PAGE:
NEW YORK (
) -- Drug and medical device maker
saw earnings drop 14% during the first quarter as it posted an 11.5% decline in total operating income due to an after-tax charge related to the acquisition of Solvay Pharmaceuticals.
For the quarter ended March 31, the company reported earnings of $864 million, or 55 cents a share, down from earnings of $1.27 billion, or 64 cents a share, in the same period a year ago.
Non-GAAP net earnings, which exclude specific items, came in at 91 cents a share, slightly ahead of analysts' expectations of 90 cents.
Net sales increased 17.4% to $9.04 billion, driven by double-digit growth in each of Abbott's three major business categories.
"Stronger-than-expected sales helped us deliver 12% ongoing earnings-per-share growth in the first quarter," Chairman and CEO Miles White said in press statement. "Growth was balanced across our three key strategic business categories -- durable growth, proprietary pharmaceuticals and innovation-driven devices -- reflecting healthy performance across our global operations, including continued rapid growth in emerging markets."
Sales at its durable growth business increased 24.3%, primarily due to strong established pharmaceuticals sales growth, including the contribution from the Solvay Pharmaceuticals and Piramal Healthcare Solutions acquisitions, and the 15.8% growth in sales at international nutritionals.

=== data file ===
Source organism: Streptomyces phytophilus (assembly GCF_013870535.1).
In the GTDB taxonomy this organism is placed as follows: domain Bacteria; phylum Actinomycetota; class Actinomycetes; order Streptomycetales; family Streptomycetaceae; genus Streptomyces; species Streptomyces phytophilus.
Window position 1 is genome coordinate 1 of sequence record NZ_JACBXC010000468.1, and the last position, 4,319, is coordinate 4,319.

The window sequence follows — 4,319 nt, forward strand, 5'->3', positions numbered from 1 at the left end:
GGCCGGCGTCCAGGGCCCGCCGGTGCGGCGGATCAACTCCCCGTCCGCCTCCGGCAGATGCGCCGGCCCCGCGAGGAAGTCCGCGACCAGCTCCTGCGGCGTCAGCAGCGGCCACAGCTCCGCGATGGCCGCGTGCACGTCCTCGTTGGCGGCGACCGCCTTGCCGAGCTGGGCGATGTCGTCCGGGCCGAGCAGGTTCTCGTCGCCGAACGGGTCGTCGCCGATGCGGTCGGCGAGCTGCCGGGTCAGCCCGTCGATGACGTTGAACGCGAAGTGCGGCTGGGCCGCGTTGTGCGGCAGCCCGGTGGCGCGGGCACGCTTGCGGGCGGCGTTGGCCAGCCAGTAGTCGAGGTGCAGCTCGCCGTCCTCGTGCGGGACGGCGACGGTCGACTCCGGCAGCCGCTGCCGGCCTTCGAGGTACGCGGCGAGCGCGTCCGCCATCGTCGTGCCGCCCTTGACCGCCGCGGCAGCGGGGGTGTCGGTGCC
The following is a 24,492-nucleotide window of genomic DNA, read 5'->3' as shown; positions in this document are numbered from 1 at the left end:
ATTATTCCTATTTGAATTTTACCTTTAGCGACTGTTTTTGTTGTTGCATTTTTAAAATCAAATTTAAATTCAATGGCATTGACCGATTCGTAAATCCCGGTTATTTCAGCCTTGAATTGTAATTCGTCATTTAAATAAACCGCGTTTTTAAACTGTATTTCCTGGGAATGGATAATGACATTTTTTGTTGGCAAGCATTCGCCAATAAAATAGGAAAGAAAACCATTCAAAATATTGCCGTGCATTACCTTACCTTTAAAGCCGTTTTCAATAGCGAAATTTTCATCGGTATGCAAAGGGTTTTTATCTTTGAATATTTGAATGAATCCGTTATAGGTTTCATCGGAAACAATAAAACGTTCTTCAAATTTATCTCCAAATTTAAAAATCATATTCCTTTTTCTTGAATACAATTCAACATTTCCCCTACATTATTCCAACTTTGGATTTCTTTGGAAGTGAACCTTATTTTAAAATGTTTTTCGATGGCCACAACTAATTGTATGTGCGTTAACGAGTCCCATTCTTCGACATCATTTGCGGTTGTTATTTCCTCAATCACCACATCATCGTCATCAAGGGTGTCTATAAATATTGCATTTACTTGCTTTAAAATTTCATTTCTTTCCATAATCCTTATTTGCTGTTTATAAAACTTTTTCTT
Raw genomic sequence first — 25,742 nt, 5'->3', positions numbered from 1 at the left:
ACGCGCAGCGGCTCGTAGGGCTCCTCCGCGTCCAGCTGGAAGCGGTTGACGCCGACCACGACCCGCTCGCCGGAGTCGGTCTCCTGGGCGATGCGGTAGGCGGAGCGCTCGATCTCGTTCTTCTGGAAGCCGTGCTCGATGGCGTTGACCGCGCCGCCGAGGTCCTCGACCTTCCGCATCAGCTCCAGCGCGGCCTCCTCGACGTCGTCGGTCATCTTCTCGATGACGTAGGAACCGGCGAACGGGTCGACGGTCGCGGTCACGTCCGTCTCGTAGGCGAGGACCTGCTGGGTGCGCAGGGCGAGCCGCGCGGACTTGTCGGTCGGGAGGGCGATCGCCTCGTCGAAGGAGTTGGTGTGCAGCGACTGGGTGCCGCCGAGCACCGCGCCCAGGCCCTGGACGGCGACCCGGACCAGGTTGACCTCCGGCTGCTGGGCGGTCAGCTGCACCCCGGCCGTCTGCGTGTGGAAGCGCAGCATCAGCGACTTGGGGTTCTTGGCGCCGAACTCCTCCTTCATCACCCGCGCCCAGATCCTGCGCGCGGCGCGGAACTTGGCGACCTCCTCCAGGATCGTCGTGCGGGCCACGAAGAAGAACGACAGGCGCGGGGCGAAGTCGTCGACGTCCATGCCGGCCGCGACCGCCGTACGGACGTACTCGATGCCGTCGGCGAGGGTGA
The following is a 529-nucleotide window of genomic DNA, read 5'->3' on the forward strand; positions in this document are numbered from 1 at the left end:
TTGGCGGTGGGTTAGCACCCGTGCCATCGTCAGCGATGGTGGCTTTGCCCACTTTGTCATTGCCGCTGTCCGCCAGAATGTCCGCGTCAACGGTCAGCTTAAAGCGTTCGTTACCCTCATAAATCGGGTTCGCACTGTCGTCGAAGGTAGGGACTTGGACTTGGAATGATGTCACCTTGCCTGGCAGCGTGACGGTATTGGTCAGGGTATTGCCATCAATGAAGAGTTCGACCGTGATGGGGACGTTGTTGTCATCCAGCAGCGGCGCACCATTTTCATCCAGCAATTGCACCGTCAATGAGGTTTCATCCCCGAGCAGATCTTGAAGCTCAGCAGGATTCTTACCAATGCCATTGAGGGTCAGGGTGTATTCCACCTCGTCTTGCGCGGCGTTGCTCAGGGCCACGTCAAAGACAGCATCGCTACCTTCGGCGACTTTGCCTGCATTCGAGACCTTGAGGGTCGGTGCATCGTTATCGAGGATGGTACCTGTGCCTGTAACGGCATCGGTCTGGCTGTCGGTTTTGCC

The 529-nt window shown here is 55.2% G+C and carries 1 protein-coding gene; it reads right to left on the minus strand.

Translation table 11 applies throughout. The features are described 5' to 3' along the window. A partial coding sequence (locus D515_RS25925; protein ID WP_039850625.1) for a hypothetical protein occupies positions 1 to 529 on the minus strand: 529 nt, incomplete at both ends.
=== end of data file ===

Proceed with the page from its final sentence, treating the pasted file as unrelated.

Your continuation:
Operating income dropped 11.5% to $1.3 billion from $1.47 billion as the company recorded after-tax charges of $81 million, or 5 cents a share, in the quarter, associated with the acquisition of Solvay.
Abbott confirmed its 2011 full-year earnings guidance of $4.54 to $4.64 a share. The midpoint of this guidance range reflects growth of 10% over 2010.
Management forecasts specified items for 2011 of about 84 cents a share, primarily associated with acquisition initiatives and in-process R&D. Including these specified items, projected GAAP earnings would be $3.70 to $3.80 per share for the year.
Shares of Abbott closed down 0.4% at $51.09 on Tuesday, and were dropping slightly in Wednesday's premarket trading to $51.
--Written by Theresa McCabe in Boston.
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